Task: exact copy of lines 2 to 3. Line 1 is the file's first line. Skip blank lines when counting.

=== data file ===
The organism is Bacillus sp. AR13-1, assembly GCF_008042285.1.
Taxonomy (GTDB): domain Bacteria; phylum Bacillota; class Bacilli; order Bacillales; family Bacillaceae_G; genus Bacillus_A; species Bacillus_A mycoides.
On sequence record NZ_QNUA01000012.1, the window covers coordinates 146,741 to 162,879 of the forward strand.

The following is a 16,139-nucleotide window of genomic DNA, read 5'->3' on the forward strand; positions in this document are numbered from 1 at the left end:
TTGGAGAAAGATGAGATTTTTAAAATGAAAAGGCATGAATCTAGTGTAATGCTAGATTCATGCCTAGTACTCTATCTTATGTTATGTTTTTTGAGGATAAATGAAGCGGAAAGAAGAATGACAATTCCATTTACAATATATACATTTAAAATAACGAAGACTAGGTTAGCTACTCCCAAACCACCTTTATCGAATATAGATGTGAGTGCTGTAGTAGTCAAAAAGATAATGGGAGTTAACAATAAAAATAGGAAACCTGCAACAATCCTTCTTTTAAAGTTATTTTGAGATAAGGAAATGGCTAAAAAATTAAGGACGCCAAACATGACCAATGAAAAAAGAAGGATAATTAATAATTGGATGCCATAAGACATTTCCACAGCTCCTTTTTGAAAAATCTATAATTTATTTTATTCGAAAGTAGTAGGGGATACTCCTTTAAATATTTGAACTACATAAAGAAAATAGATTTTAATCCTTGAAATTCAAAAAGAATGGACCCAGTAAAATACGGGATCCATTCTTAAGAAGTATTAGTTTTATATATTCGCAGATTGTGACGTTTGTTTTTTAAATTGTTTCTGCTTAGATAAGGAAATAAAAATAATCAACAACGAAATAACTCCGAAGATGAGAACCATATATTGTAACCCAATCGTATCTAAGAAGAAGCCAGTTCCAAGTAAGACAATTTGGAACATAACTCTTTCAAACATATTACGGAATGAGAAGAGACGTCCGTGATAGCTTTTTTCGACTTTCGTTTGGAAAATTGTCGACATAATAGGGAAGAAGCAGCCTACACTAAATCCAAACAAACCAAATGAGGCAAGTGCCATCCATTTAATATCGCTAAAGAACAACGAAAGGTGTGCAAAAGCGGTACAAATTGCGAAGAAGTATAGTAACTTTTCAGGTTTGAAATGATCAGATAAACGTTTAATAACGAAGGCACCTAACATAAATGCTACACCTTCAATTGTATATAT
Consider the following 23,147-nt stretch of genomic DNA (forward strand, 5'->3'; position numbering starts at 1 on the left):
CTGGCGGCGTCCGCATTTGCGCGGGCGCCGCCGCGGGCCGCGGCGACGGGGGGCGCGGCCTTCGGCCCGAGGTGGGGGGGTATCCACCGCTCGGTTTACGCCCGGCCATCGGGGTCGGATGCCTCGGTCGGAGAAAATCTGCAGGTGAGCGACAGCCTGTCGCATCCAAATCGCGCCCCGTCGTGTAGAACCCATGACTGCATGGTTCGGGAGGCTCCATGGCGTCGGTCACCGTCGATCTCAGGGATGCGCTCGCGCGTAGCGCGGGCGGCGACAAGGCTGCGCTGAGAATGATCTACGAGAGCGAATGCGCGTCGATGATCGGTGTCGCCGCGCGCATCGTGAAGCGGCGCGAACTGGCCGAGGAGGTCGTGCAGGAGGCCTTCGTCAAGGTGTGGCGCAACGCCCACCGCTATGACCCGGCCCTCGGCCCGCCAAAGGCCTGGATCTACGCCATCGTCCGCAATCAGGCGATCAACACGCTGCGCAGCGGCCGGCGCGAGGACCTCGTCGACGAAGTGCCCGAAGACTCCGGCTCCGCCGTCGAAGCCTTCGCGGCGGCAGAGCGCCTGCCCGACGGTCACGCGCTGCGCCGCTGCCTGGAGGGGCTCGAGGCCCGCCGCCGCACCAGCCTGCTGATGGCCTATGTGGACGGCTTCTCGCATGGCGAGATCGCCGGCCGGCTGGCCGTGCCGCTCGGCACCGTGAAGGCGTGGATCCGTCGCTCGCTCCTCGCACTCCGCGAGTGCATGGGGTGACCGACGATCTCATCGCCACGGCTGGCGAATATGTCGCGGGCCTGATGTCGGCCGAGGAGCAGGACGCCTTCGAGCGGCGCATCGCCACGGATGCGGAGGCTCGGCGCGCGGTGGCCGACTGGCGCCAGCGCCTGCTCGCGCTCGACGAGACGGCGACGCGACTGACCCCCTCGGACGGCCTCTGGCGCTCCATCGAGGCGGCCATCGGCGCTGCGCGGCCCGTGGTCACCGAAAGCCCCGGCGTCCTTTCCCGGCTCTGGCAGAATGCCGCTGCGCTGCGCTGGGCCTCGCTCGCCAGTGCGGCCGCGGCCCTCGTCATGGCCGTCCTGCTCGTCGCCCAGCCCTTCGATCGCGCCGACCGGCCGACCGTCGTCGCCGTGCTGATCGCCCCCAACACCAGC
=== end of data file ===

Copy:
Taxonomy (GTDB): domain Bacteria; phylum Bacillota; class Bacilli; order Bacillales; family Bacillaceae_G; genus Bacillus_A; species Bacillus_A mycoides.
On sequence record NZ_QNUA01000012.1, the window covers coordinates 146,741 to 162,879 of the forward strand.